Deconstructing the Nuances of Fandom Culture

In the contemporary marketplace of popular film and media, with its strong reliance on adaptations of comic book superheroes, best-selling young adult novels, and decades-old television shows, the concept of fandom becomes something of a complex, hybridized connection between fan consciousness, nostalgia, and the life extension of contemporary studio– and producer-driven media. Being a fan in this generation entails subscribing to a cult, that digs its roots among similar demographics all around the world, a community of like-minded individuals with a strong passion for a popular sensation. Now with the advent of social media, the fandom culture has grown, and it continues to grow as an essential part of the lives of these people.
    Fandoms are essentially what transform cinematic and literary works into multimillion-dollar franchises with millions of followers across the globe. The enormous power that these franchises have harnessed on account of their popularity, of shaping and moulding the lives of people, cannot be undermined. What is said and done by these popular sensations influence the sense of right and wrong in the people who follow it. It is subtle, and never shoved in people’s faces, which is also what makes the inadvertent teachings of these sensations so hard to monitor and critically accept. Belonging to a fandom has its own set of advantages.  They give rise to businesses; inspire art and imaginative extensions to already existing plotlines (ie. fan-fiction) and results in a different kind of social atmosphere.  Being in a fandom means being united in opinions, and internalizing the ideologies propagated by the said sensation. This is precisely where the hazards of being a devoted fan come into play. Even though the ability to criticise and separate the reel from the real should ideally be inseparable parts of every fandom, it is not always so. It lies in the fans’ critical faculties to be able to alienate themselves from the fan point-of-view to able discern all that is wrong with the said sensation. What is good for entertainment, doesn’t necessarily qualify as ideologies the impressionable young adults should embrace. This is a gospel truth that isn’t accepted by the more vehement fans.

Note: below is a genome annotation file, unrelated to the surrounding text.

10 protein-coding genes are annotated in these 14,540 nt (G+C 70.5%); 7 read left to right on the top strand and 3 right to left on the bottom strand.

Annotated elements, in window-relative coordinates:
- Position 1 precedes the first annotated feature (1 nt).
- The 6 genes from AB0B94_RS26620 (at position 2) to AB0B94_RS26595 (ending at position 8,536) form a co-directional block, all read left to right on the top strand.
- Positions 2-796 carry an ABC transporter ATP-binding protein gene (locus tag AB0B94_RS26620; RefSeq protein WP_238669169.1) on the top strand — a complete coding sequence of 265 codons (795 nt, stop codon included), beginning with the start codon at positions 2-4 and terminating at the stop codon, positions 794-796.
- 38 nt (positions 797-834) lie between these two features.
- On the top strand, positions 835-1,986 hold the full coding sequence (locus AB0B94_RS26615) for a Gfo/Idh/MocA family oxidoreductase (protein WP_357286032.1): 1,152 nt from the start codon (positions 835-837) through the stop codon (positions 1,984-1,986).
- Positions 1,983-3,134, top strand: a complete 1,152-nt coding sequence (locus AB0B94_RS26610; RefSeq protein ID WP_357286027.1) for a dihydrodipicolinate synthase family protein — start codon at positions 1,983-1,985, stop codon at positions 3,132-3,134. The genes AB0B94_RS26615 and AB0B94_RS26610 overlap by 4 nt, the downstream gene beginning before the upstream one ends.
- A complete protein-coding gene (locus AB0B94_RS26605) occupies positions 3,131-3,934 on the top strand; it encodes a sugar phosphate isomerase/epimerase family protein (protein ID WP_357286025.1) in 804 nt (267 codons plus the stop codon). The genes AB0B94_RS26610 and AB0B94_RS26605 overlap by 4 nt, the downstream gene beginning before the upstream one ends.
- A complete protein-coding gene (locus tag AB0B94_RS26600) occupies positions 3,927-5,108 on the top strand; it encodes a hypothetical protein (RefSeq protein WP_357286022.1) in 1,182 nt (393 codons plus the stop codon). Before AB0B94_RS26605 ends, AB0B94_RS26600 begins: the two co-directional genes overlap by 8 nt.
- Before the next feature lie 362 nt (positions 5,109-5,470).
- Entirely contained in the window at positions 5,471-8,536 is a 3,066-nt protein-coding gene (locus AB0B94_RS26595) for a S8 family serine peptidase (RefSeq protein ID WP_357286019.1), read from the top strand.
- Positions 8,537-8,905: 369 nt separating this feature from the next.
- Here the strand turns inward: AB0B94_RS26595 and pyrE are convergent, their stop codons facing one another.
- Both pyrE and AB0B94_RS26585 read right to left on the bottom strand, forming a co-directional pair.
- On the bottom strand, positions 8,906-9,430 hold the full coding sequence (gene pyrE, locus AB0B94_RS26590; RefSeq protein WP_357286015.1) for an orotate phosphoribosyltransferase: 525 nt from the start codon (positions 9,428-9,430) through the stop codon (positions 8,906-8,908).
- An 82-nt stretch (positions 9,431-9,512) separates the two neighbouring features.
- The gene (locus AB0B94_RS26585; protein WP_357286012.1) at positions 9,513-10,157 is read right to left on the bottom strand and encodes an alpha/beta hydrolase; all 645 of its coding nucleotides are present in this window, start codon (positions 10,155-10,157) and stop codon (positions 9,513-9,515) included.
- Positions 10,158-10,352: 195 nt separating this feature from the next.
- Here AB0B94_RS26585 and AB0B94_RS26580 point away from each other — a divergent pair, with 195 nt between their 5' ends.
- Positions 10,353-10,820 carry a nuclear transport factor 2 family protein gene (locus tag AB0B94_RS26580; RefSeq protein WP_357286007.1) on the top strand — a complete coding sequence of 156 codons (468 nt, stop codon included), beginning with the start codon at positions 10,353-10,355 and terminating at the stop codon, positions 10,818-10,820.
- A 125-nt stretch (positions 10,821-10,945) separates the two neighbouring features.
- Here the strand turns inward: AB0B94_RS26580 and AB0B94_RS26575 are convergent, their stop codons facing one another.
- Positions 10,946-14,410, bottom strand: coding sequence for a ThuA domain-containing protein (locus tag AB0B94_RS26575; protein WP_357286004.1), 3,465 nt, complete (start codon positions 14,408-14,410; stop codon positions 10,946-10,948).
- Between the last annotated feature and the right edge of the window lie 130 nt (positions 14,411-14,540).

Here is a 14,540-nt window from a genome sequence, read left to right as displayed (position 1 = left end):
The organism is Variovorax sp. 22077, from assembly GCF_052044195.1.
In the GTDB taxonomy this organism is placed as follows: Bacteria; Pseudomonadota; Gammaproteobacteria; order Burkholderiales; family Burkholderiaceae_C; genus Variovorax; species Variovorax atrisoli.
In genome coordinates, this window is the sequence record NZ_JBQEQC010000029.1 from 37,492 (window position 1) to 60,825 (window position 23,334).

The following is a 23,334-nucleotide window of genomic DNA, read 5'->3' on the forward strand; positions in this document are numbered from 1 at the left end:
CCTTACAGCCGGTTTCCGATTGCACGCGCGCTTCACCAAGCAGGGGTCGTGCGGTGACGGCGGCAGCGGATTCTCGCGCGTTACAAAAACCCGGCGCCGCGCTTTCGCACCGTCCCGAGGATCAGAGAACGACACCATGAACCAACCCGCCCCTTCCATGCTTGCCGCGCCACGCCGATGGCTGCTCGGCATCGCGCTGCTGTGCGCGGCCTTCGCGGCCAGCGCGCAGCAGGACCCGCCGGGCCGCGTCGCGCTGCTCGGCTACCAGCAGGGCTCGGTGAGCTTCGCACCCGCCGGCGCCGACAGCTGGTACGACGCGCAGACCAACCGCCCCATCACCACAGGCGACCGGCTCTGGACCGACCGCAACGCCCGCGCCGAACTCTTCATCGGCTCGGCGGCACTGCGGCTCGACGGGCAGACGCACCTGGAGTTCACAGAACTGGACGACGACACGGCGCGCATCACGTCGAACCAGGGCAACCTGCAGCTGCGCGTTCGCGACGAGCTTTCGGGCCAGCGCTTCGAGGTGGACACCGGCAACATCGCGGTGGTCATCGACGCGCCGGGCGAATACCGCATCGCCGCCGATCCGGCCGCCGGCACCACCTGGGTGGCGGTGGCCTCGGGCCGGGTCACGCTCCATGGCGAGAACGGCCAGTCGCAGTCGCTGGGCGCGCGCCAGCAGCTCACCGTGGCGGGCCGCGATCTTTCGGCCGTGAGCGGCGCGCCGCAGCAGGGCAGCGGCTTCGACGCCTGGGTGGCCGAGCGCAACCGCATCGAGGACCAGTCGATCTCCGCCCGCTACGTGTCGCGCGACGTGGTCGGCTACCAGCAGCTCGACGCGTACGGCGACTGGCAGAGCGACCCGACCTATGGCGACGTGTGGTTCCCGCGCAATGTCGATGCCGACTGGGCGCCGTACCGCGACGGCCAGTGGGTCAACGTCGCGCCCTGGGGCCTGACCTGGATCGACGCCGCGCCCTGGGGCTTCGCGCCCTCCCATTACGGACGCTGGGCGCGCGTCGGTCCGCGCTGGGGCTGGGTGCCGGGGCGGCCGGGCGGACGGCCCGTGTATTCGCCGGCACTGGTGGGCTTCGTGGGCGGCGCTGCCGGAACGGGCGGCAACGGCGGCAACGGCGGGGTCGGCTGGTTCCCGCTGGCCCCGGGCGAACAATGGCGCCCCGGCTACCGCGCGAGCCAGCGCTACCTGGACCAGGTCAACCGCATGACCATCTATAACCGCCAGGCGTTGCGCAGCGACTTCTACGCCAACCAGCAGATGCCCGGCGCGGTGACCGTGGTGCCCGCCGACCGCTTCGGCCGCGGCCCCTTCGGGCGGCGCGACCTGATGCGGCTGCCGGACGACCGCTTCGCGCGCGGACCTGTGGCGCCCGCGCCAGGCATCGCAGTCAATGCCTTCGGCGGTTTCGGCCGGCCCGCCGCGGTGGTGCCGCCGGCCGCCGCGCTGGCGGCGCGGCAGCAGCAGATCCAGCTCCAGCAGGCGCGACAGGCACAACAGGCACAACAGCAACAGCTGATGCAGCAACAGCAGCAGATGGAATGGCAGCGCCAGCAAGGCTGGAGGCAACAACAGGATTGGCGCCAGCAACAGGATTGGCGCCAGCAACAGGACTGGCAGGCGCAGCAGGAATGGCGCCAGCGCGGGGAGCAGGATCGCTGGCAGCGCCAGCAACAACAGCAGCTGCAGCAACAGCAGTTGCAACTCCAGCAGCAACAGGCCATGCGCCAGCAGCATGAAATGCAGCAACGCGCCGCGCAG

Take for instance, the fandom of the increasingly popular sitcom FRIENDS. It is imperative above all to recognize its popular success and its ability to provide a light hearted laugh when needed. But it is rather disconcerting how a huge demographic of young adults have overlooked the not-so-subtle prejudices in the script and subscribed to idolising characters and their relationships. To try and point out say, the homophobic and racist angles of the show, the lack of character growth, or toxic romantic relationships which have been so popularly idolised, would mean going against the ethics of being in a fandom like this. Conscious imitation or inadvertent impact- no matter what the medium is, idolising the wrong things would lead to very flawed ideologies and eventually hamper a teenager’s emotional growth.
   It is quite evident how widespread the impact of popular culture has become nowadays. It impacts us and moulds us in ways we can’t decipher, in subtleties, in silent admiration, in vocal appreciation. Being a part of a fandom also illustrates a world of black and white, a world of unconditional admiration, with no room for critical acceptance. Personally, I feel this has also become a trademark of how the current youth deals with their personal affairs as well, all in blacks and whites, with no space for a solace in greys. We have been conditioned to believe that blind following is the only genuine love, and reasonable criticism of anything you have claimed to love amounts to silent betrayal.
   To me, fandoms have been one of the fascinating phenomena in recent popular culture. Fandoms illustrate a world of never-ending curiosity, a world where a passion drives the best of artistic creations, a place where limitless imagination can find a home. To be able to believe so strongly in a world of make-believe is indeed something magical, only however when exercised with caution.

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